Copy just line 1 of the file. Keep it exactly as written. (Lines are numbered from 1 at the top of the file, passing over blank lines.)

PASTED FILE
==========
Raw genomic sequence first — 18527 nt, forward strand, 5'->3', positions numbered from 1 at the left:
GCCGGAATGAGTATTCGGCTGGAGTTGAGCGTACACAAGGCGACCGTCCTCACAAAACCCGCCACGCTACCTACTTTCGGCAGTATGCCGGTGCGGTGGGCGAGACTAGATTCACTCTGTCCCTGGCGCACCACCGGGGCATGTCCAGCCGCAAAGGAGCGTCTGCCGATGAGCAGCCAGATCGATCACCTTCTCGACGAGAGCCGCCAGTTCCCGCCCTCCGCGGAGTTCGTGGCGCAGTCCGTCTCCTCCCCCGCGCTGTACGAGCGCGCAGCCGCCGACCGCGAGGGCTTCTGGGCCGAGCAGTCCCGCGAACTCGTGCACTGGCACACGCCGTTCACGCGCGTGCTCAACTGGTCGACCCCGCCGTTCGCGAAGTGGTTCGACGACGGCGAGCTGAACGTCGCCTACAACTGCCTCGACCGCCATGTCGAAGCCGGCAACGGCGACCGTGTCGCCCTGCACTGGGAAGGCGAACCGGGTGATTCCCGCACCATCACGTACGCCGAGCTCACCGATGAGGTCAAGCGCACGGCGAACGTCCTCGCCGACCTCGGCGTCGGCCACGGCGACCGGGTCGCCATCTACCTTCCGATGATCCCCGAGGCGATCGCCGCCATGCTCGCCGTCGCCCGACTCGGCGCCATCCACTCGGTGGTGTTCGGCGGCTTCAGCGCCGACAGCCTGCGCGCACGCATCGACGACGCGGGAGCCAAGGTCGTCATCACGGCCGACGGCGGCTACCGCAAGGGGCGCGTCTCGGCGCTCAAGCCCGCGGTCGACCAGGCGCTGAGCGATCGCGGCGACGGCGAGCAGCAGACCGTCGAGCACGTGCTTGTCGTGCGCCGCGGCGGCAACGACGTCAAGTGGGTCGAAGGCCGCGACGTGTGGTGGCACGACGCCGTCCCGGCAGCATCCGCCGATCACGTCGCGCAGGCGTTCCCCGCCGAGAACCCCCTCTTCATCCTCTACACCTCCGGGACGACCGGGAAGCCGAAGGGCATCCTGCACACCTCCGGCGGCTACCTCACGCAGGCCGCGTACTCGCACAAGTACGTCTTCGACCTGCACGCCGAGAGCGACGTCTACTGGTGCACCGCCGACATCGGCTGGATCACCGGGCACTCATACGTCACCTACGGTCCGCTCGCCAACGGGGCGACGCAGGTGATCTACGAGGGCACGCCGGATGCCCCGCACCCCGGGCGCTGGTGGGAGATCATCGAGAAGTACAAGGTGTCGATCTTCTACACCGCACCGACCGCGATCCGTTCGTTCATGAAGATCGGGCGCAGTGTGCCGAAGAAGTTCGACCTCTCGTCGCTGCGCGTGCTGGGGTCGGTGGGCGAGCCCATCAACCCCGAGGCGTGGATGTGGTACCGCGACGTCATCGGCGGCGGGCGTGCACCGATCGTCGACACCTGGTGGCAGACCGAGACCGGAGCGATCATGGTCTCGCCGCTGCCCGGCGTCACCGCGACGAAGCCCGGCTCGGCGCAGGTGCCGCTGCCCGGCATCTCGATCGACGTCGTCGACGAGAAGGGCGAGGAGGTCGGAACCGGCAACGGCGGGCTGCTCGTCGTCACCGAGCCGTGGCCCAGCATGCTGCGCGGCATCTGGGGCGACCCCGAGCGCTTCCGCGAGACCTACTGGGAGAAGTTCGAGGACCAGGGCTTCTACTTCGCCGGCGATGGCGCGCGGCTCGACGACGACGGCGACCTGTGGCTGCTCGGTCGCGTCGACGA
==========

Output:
Raw genomic sequence first — 18527 nt, forward strand, 5'->3', positions numbered from 1 at the left: